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Cloning Juan Cole

I’ve spent the day working on My Craft and running household errands, and tonight we’re having caesar salad with grilled shrimp as a healthy but celebratory dinner to mark my return from Five Trips in Two Weeks. (That means “we” have to be in the kitchen by 7:15 to pull together the salad, which I make a la Mark Bittman–it’s the perfect caesar dressing.)

I’m going to give myself half an hour to write on this topic (blogging, not salad), and hope to return to it in days ahead.

If I could twist a kaleidoscope so different colors and designs from yesterday’s meeting fell into place, the pattern I would keep coming back to is one of enrichment of the public information commons through sharing the many prisms of wisdom we have hidden behind academic citadels. (Some newer citadels, such as online courseware, came in for well-deserved if tangential drubbings yesterday.)

Or, more simply, how do we clone Juan Cole and replicate him throughout the blogosphere?

In Professor Cole’s case, we have a tenured professor of history who is resolutely and consistently blogging on Iraq. His blog accomplishes several things (beyond the most obvious function, informing people about a hot-spot location of high interest):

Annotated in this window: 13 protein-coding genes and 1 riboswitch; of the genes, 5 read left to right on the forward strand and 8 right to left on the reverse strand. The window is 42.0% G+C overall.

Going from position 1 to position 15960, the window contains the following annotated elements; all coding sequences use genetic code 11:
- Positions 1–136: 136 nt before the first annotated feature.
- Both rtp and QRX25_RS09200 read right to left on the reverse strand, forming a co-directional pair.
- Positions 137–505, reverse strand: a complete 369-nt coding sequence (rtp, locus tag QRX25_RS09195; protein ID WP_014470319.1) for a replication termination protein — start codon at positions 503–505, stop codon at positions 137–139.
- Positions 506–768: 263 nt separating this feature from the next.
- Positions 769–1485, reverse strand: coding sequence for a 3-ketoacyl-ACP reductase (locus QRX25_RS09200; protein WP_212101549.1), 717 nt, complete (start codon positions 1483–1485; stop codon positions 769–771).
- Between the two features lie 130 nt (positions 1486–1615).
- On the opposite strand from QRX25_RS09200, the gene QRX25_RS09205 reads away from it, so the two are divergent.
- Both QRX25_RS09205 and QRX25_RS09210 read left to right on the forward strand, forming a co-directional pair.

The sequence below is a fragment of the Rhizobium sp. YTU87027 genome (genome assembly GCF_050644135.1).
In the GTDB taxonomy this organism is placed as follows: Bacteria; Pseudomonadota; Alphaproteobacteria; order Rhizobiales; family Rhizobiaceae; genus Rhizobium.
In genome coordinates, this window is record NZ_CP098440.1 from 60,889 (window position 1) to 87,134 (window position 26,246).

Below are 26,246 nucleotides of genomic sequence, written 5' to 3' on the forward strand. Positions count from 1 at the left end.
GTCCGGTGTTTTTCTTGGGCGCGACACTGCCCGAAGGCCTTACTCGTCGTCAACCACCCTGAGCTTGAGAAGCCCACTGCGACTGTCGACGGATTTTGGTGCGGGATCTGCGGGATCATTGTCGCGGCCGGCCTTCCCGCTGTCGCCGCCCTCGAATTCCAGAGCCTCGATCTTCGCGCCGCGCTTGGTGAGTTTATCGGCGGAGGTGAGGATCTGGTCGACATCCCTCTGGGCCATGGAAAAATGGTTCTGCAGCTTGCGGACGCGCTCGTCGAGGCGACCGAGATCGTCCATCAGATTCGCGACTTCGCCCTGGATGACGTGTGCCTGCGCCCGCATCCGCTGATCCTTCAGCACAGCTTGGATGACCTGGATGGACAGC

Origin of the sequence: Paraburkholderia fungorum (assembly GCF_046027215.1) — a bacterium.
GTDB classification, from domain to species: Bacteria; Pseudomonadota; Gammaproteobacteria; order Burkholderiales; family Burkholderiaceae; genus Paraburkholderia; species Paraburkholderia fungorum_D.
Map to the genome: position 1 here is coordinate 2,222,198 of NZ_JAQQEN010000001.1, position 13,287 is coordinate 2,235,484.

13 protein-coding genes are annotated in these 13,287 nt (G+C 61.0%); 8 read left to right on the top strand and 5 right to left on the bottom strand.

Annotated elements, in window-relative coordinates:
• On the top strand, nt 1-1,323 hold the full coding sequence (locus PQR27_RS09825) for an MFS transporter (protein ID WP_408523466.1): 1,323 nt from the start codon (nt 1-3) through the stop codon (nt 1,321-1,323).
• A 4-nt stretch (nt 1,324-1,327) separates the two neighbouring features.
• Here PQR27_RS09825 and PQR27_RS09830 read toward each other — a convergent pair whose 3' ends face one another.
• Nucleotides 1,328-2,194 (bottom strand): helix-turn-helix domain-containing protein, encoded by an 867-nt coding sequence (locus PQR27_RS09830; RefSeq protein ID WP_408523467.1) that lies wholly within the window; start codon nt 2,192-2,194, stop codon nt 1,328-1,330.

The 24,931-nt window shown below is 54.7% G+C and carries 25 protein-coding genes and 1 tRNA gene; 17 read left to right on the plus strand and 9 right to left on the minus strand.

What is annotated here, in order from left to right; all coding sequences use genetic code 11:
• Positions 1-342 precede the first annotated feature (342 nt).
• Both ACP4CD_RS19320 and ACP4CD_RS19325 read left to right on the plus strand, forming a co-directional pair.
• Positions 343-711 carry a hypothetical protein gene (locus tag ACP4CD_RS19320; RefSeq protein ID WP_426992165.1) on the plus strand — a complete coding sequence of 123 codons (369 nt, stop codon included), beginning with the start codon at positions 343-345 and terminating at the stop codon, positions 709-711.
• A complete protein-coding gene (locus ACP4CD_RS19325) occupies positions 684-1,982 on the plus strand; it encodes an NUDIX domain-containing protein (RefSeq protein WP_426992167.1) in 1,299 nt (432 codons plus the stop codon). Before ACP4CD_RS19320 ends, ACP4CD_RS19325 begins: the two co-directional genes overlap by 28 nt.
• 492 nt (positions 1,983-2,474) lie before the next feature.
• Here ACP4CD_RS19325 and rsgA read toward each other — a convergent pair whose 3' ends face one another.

* Informed Content invests the public information commons with valuable content from a trusted source–a palliative and counterweight to all the “spin”

* Cole’s participation in blogging helps pave the way for blogging to be respected within academia as a publishing medium (though it’s a long, long way to Tipperary for this challenge)

* Cole’s blog makes his work as a public intellectual more transparent

* Cole’s participation in the public commons gives us great return on our investment in his knowledge, which (I know I’ll get this wrong, and I’ll have to fix it later, but I include this for you Daily Show fans) “we paid for, with our money, that we earned.” All joking aside, we as the public do invest a lot in academia, and having some of it trickle back so directly and immediately into the public commons is very satisfying.

* Finally, very long view: the more good content we invest in the blogosphere, the better our historical record. One hundred years from now, when people are examining the archives of this decade, Cole’s commentary will have infused the public discussion with an intellectual rigor otherwise largely missing from the online discussions.

The problem of cloning Juan Cole (or, in less Orwellian terms, the dual problem of encouraging and aggregating respected academic voices in blogging) isn’t the only issue we tackled yesterday, but it’s one that most resonated with me, as a librarian. The more voices we bring to the table, the better; the more balance in the discussion, the healthier it is for all of us; the more good stuff we add to the gigantic content pot in the sky, the better it is for us right now and for the historical record we leave behind.

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